Updated: Nov 19, 2018
SORRY TO BOTHER YOU (2018) Cast: Lakeith Stanfield, Tessa Thompson, Steven Yeun, Danny Glover, Terry Crews, Steve Lift
Director: Boots Riley
On days like this when the Air Quality Index (AQI) in Oakland is close over 200 due to a devastating wild fire perpetuated by human activity and climate change, there is nothing better to do when you are cooped up indoors than to finally write that film review on one of the best movies of the year - "Sorry To Bother You". And yes, its from Oakland. I can still remember the first time I saw it. The corner of Grand and Lake Park Avenue was packed with a beautiful melange of excited moviegoers waiting in line for the multi-screen opening night premier and Q+A at the Grand Lake Theater for "Sorry To Bother You".
Written and directed by one of Oakland’s very own - Boots Riley, "Sorry To Bother You" is an unapologetically brilliant surreal dystopian sci-fi comedy that succeeds in taking its audience on wildly creative political analysis of race, labor and capitalism through the story of budding telemarketer Cassius “Cash” Green (Lakeith Stanfield).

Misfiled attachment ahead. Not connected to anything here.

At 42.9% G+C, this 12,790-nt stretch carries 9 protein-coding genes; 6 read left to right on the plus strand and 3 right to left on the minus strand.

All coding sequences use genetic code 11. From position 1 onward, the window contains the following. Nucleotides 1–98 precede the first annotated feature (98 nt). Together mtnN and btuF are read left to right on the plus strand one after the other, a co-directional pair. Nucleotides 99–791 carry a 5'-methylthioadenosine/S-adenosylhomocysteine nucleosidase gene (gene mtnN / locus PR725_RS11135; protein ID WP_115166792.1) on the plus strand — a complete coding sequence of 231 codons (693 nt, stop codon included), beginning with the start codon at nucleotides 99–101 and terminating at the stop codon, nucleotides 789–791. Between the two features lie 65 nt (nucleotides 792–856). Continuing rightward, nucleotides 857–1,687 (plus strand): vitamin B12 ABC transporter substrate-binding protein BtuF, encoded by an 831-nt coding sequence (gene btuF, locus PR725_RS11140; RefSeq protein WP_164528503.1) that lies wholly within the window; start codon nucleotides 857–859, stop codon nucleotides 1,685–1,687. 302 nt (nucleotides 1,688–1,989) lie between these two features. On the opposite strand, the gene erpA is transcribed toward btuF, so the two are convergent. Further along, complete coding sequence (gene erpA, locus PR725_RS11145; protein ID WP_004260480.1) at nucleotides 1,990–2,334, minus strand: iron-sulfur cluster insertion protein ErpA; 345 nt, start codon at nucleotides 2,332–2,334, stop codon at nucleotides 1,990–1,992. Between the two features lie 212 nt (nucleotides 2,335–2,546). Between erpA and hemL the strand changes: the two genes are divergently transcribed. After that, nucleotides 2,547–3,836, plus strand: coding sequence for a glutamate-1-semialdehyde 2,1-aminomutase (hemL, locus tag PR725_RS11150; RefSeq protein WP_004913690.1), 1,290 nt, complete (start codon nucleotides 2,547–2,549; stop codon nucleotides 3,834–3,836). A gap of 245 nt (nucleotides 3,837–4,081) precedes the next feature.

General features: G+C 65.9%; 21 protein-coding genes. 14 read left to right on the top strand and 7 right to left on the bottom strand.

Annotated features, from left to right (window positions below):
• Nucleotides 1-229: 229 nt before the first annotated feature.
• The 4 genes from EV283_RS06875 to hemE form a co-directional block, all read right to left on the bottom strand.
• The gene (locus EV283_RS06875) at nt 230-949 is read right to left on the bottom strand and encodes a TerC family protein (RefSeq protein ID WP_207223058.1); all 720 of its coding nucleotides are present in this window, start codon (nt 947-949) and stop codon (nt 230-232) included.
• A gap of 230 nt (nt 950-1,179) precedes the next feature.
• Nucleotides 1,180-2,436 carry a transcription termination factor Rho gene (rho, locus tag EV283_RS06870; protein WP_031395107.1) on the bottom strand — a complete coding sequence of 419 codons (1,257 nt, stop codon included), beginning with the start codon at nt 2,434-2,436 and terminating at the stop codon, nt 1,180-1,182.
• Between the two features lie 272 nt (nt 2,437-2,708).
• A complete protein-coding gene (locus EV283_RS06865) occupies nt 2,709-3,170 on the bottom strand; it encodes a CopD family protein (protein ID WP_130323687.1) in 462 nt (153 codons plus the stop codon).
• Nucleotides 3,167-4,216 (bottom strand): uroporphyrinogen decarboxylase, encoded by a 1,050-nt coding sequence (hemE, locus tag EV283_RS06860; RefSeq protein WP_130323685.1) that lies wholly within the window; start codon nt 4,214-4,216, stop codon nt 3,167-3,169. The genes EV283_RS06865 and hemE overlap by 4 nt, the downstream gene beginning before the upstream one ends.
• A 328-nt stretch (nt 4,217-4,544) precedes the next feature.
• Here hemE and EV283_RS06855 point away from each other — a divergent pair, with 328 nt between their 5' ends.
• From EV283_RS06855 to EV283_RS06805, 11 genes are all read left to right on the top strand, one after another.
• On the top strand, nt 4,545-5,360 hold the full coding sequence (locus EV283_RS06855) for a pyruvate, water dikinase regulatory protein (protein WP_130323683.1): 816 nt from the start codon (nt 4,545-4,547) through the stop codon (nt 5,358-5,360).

So a little about the film. Cassius is a smart young black man struggling to survive and is paying rent to live in his uncle's garage. His economic circumstances look grim, though he's not down for the count. Alongside Cassius, is his beautiful free-spirited performance artist-activist girlfriend, Detroit (Tessa Thompson), who flips signs for companies to make money and enjoys visually embodying her politics and ideologies through her fashion and art. When Cassius lands a job at a telemarketing company - RegalView, by promising to happily arrive to work everyday and sticking to the script, it seems that his fortunes begin to turn for the better. Together with Detroit and his best friend Salvador who joins Cassius to work at RegalView, the group journeys into the world of telemarketing. But success does not come easy, and Cassius begins to feel “incompetent” at his job until his co-worker Langston (Danny Glover) teaches him the power of using the hypnotically ironic magic of the “white voice”. Once he learns how to code-switch effectively, we see Cassius begin to soar through the ranks at work to become top caller. Conflict ensues between Cassius and his other co-workers, including Detroit, when his co-workers decide to unionize and go on strike to fight for fair living wages. With RegalView's management dangling the prestigious “Power-Caller” carrot in front of him, Cash is pressured with the need to make money to help save his uncle's home, and staying loyal to the fight for fair wages with his fellow co-workers. What happens from here is a rollercoaster ride into the craziness of late stage capitalism that is a must watch! So cop the digital download on Amazon (released Oct. 9, 2018), get a potluck going, and watch it with as many of your family and friends during this "Thangs Taken" season (for those who don't know, its a phrase coined to re-think Thanksgiving). Be prepared to be unprepared for whats to come. Its gonna be a wild ride!